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Thread: LASIK passion

  1. #1
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    LASIK passion

    Not exactly bike related, but I wanted to post up about how extremely happy I am about the LASIK surgery I had yesterday. All I can say, it's one of the best decisions I've ever made. One day after surgery at my follow up, I'm seeing 20/20, almost 20/15, with expectations that I'll be 20/15 within the next week or two as my eyes heal.

    Procedure was painless with just a slight discomfort afterwards once the numbing drops wore off. Vision was hazy but improved throughout the day and this morning when the Dr. removed the protection contact lenses, my vision was crystal clear.

    All I can say it that it's amazing to be able to see perfectly without glasses or contacts and really makes me realize how much I (we) take vision for granted. I'm excited to get out on the trails again and be able to see unassisted and not worry about loosing a contact from too much sweat in my eyes or crashing and loosing/breaking my glasses.

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    Thanks-I've been thinking about having this done for a while! My script is bad enough now that I have to use prescription inserts in my cycling glasses and I hate them! How old are you (I'm 50) and how bad were your eyes? I don't think I can expect to have perfect vision but I would like to have a much weaker script so I can use regular glasses...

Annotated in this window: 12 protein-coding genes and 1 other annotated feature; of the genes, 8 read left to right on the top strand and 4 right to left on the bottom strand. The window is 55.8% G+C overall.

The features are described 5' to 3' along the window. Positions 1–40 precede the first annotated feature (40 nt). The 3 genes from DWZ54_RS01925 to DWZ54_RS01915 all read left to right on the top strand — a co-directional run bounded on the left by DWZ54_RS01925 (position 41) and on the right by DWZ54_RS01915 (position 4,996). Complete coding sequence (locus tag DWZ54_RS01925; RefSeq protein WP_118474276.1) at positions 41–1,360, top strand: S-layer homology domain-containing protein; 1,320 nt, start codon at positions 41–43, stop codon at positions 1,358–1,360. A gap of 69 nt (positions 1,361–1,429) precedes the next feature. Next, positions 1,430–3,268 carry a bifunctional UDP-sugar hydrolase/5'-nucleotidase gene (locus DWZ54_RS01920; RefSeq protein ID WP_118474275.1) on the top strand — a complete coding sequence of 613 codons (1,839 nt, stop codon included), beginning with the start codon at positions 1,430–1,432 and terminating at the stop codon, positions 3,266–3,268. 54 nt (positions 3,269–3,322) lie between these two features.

3. #3
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    I had it done in 2008, and I think it improved my cycling, at least to the extent of actually being able to see in varying light conditions, and down trail more than a few feet helps...

    was 20/100 or so, tested at 20/15 "at least" (I read every line on the chart with ease, there wasn't a smaller one to test). My vision now has gotten a little worse than 6 months after surgery, but still 20/20 at least...

  4. #4
    JKA
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    LASIK is an awesome surgery for the right patient. Just please don't go to the discount chop shop for LASIK. There are a lot of people that should never have LASIK and those places will do almost anyone who walks in the door with money. Go to a doc that can offer other options besides LASIK. Like the saying goes..."If your only tool is a hammer, everything looks like a nail".